But doesn’t this reveal a deeper problem with the way that politics is reported in our media? Doesn’t this highlight exactly why there is such a huge misalignment with the political news that we are served up, and the political news we want to read? Journalists like Maley, and like all the other people who ignored the significance of events like March in March, and – to give just one other example – ignored the significance of Julia Gillard’s misogyny speech, can’t see the wood for the trees. They can only see ‘politician versus politician’ – who spoke better, who gaffed, who tripped on the grass, who had a ‘better day’ in front of the cameras, who is backgrounding and leaking about whom. But we, in the community, don’t care about this sideshow, because in the most part, it’s irrelevant to us. We don’t see politics as a ‘two horse race’, with political actors not just part of the story, but the story themselves. We care about the impact that political policies have on our community. This is why we marched. Because we’re worried about the Abbott government’s impact on our community. The fact that the media doesn’t get this is the most telling thing about this whole situation. If the mainstream media are wondering why they don’t connect with their audience anymore, this is where they could begin with their process of self-reflection.
3) A three word slogan
Most of the criticism I’ve seen about the March in March centred on the fact that there weren’t clear aims for the march, that there were too many different agendas and that there wasn’t one ‘cause’ that brought it all together. So what the media is basically admitting with this criticism, is that they can’t comprehend a complex and diverse event, which brings together a wide range of community concerns. They can only comprehend politics in sound bites and three word slogans. Axe the tax. Yeah, they all got that loud and clear. And this ‘short messages’ obsession explains their fascination with ‘rude’ placards. As if these defined the march and were the most newsworthy element (even though few placards contained swear words). But the line ‘we’re here for our community’ – apparently doesn’t cut through in quite the same way.
Again, the very point of the March in March was that there wasn’t a single point to it. This is why so many thousands of people marched in major cities and regional areas throughout the country. As I said in my speech to the gathering on the steps of Parliament House in Adelaide – We might all have our individual outrages about the Abbott government. But what binds this passion together, what binds our values together is the understanding that Abbott is not just bad for all of us, as individuals, though he certainly is that. No, why we’re really here is because we know he’s bad for our community. And our community is us. We know we’re in this life together.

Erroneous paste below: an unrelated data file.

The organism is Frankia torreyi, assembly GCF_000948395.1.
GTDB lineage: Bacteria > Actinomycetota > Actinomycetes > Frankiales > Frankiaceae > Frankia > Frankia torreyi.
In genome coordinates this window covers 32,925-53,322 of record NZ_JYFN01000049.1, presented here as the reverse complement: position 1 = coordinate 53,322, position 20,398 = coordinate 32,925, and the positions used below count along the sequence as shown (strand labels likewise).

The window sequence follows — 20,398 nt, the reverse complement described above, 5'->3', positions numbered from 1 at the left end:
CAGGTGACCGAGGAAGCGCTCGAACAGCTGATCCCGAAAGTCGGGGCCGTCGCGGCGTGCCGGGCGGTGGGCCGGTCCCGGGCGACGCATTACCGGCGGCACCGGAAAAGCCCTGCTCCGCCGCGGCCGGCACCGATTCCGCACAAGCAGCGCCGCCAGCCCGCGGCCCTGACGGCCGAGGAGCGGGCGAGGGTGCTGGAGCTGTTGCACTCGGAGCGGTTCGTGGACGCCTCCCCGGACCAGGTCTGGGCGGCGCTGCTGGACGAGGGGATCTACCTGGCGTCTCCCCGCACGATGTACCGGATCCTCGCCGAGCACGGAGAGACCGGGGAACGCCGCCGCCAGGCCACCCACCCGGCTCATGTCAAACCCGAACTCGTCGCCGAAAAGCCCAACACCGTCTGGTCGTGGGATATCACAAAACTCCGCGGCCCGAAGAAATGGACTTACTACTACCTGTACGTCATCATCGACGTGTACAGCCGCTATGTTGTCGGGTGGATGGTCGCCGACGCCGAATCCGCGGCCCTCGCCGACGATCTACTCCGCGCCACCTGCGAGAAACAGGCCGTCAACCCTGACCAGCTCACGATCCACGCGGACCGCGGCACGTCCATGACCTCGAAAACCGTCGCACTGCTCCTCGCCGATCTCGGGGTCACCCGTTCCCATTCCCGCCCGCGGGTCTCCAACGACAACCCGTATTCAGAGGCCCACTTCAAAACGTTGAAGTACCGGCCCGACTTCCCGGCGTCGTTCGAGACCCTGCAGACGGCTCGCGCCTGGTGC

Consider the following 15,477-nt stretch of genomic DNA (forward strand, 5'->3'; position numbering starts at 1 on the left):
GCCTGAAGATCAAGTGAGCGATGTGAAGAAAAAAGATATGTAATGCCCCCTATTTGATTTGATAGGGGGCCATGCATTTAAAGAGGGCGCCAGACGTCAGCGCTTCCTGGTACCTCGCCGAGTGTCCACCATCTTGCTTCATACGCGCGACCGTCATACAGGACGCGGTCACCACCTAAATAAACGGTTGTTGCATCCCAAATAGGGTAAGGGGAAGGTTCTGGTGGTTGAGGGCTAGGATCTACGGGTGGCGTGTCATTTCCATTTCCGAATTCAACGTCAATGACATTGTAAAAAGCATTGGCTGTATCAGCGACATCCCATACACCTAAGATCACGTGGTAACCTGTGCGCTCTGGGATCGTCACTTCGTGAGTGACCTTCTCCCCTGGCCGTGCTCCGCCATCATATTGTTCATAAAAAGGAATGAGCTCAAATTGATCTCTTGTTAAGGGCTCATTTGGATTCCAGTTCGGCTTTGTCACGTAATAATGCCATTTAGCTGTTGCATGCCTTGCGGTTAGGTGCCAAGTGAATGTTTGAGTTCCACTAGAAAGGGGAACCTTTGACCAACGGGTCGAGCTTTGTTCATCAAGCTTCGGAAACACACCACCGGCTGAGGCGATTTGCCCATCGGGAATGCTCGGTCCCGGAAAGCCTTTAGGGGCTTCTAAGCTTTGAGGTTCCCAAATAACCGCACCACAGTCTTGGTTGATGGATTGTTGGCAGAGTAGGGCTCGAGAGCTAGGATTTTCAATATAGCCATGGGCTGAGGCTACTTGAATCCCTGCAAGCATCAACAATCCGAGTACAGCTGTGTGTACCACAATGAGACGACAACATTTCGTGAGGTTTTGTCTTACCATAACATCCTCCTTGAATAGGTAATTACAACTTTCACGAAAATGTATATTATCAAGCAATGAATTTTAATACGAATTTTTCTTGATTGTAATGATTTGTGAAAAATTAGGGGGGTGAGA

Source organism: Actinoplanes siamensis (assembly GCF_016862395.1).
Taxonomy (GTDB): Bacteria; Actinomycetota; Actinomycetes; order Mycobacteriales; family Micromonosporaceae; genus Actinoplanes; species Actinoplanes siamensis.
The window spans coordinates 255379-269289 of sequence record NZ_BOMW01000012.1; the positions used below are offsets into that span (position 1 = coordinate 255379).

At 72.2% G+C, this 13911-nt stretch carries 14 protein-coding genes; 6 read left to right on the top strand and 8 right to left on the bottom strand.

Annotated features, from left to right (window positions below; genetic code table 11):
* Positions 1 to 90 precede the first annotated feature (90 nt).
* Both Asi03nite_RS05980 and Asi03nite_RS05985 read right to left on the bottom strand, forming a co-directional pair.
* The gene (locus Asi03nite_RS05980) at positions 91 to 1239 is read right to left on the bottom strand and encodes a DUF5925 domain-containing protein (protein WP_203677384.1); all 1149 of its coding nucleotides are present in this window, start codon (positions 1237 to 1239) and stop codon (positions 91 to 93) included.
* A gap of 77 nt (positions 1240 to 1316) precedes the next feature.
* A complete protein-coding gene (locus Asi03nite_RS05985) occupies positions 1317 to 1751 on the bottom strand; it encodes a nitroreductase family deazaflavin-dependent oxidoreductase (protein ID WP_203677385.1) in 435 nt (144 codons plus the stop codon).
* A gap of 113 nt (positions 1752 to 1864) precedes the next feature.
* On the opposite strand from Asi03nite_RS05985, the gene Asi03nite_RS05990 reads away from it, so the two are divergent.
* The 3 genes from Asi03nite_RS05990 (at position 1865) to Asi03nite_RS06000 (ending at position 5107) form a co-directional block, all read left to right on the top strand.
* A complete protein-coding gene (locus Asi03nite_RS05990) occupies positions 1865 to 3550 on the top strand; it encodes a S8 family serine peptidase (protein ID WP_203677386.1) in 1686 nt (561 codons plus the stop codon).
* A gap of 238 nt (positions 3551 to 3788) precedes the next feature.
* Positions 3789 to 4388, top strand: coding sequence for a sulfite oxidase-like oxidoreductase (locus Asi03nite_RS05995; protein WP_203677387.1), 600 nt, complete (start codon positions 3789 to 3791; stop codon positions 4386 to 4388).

The concerns of a large cross section of our community, who are willing to get out of our houses, off the internet, and march together, is obviously far too complicated a concept for political journalists in this country to understand. And again, isn’t this telling. Isn’t this the problem with how they report politics to us on a daily basis? A three-word-slogan doesn’t adequately explain all the complexity in an environmental policy like the Carbon Price. The problem of asylum seekers coming to Australia by boat is, as we’ve seen, far too complex a situation for the media to even bother to investigate. So all we hear them say is ‘boats have been coming’ and ‘it’s all Labor’s fault’. Sorry, life isn’t as simple as that. And if the political journalists don’t understand that, they’re in the wrong job.
We will march again, and we will continue to criticise the mainstream media who, for a long time, have been representing their own interests, and not the interests of their community. This will of course, if it hasn’t already, lead to their ultimate downfall. Because when they ignore us, we ignore them. And when they’re ignored, they disappear. But ignoring us won’t make us disappear.Follow @Vic_Rollison
Today I marched with my community at March in March Adelaide, and was honoured to have a chance to speak. Here is my speech:
If you’re wondering who I am, I’m one of you. I’m not a politician. I’m not a journalist. I’m not a lobbyist. I’m not a mining magnate. I don’t own a newspaper. I’m not an ‘insider’.
But perhaps that is a benefit. Because it’s often the people on the outside who can see best what is happening inside. And right now, all I can see in our country’s recent past is the wreckage strewn in the wake of the Tony Abbott wrecking ball. And all I can see ahead is a whole lot more trouble for the country that we all love.
So today I would like to share with you my ideas about the lessons our community need to learn to protect ourselves from this type of government in the future. This is partly a manifesto to inspire a One Term Tony scenario. But it’s also more long term than that. It’s about making sure that we don’t just react and defend against right wing ideologues and their vested interests. It’s about laying the foundations for a progressive ideas platform that will erase the very reasoning behind people’s terrible decision to vote for right wing ideologues like Tony Abbott.
So what’s this manifesto’s central theme?
Quoting a musician I greatly admire, Gurrumul: united we stand, divided we fall. Together we’ll stand, in solidarity.
That’s the crux of it. We’re all in this together.
And I think all of us here know that.
We might all have our individual outrages about the Abbott government. But what binds this passion together, what binds our values together is the understanding that Abbott is not just bad for all of us, as individuals, though he certainly is that.